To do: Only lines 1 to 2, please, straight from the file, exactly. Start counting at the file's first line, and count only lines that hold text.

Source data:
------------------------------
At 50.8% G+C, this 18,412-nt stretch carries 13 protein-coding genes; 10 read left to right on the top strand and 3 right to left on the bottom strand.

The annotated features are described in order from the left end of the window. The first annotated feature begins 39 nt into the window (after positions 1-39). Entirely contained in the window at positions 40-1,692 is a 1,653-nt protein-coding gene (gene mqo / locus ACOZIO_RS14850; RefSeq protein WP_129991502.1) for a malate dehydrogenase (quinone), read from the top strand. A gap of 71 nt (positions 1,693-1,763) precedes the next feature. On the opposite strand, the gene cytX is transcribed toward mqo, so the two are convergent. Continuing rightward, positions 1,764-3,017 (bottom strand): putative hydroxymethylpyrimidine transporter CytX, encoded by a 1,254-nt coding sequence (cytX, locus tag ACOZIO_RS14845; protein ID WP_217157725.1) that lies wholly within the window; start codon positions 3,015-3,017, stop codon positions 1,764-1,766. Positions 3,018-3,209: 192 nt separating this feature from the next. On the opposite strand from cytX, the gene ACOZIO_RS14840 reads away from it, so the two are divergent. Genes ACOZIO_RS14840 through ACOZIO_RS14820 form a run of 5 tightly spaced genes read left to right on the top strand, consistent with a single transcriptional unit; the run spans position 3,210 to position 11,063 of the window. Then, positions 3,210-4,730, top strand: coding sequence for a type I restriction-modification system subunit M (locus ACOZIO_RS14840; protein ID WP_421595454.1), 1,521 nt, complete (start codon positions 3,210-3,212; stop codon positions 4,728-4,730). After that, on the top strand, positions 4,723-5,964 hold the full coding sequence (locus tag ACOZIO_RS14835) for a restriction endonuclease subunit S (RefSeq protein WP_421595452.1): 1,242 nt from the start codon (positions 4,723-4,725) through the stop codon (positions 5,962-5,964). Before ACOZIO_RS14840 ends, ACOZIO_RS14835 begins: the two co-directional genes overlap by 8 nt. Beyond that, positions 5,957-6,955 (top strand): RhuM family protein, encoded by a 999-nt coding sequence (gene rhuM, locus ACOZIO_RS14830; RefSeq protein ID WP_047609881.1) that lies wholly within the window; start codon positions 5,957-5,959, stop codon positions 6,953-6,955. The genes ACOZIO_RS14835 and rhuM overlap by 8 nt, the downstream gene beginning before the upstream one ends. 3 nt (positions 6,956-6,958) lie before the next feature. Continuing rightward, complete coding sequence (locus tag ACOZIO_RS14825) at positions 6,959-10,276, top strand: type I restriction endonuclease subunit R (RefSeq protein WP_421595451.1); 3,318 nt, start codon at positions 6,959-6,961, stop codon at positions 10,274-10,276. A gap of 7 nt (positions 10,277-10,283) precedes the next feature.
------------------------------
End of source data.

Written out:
At 50.8% G+C, this 18,412-nt stretch carries 13 protein-coding genes; 10 read left to right on the top strand and 3 right to left on the bottom strand.

The annotated features are described in order from the left end of the window. The first annotated feature begins 39 nt into the window (after positions 1-39). Entirely contained in the window at positions 40-1,692 is a 1,653-nt protein-coding gene (gene mqo / locus ACOZIO_RS14850; RefSeq protein WP_129991502.1) for a malate dehydrogenase (quinone), read from the top strand. A gap of 71 nt (positions 1,693-1,763) precedes the next feature. On the opposite strand, the gene cytX is transcribed toward mqo, so the two are convergent. Continuing rightward, positions 1,764-3,017 (bottom strand): putative hydroxymethylpyrimidine transporter CytX, encoded by a 1,254-nt coding sequence (cytX, locus tag ACOZIO_RS14845; protein ID WP_217157725.1) that lies wholly within the window; start codon positions 3,015-3,017, stop codon positions 1,764-1,766. Positions 3,018-3,209: 192 nt separating this feature from the next. On the opposite strand from cytX, the gene ACOZIO_RS14840 reads away from it, so the two are divergent. Genes ACOZIO_RS14840 through ACOZIO_RS14820 form a run of 5 tightly spaced genes read left to right on the top strand, consistent with a single transcriptional unit; the run spans position 3,210 to position 11,063 of the window. Then, positions 3,210-4,730, top strand: coding sequence for a type I restriction-modification system subunit M (locus ACOZIO_RS14840; protein ID WP_421595454.1), 1,521 nt, complete (start codon positions 3,210-3,212; stop codon positions 4,728-4,730). After that, on the top strand, positions 4,723-5,964 hold the full coding sequence (locus tag ACOZIO_RS14835) for a restriction endonuclease subunit S (RefSeq protein WP_421595452.1): 1,242 nt from the start codon (positions 4,723-4,725) through the stop codon (positions 5,962-5,964). Before ACOZIO_RS14840 ends, ACOZIO_RS14835 begins: the two co-directional genes overlap by 8 nt. Beyond that, positions 5,957-6,955 (top strand): RhuM family protein, encoded by a 999-nt coding sequence (gene rhuM, locus ACOZIO_RS14830; RefSeq protein ID WP_047609881.1) that lies wholly within the window; start codon positions 5,957-5,959, stop codon positions 6,953-6,955. The genes ACOZIO_RS14835 and rhuM overlap by 8 nt, the downstream gene beginning before the upstream one ends. 3 nt (positions 6,956-6,958) lie before the next feature. Continuing rightward, complete coding sequence (locus tag ACOZIO_RS14825) at positions 6,959-10,276, top strand: type I restriction endonuclease subunit R (RefSeq protein WP_421595451.1); 3,318 nt, start codon at positions 6,959-6,961, stop codon at positions 10,274-10,276. A gap of 7 nt (positions 10,277-10,283) precedes the next feature.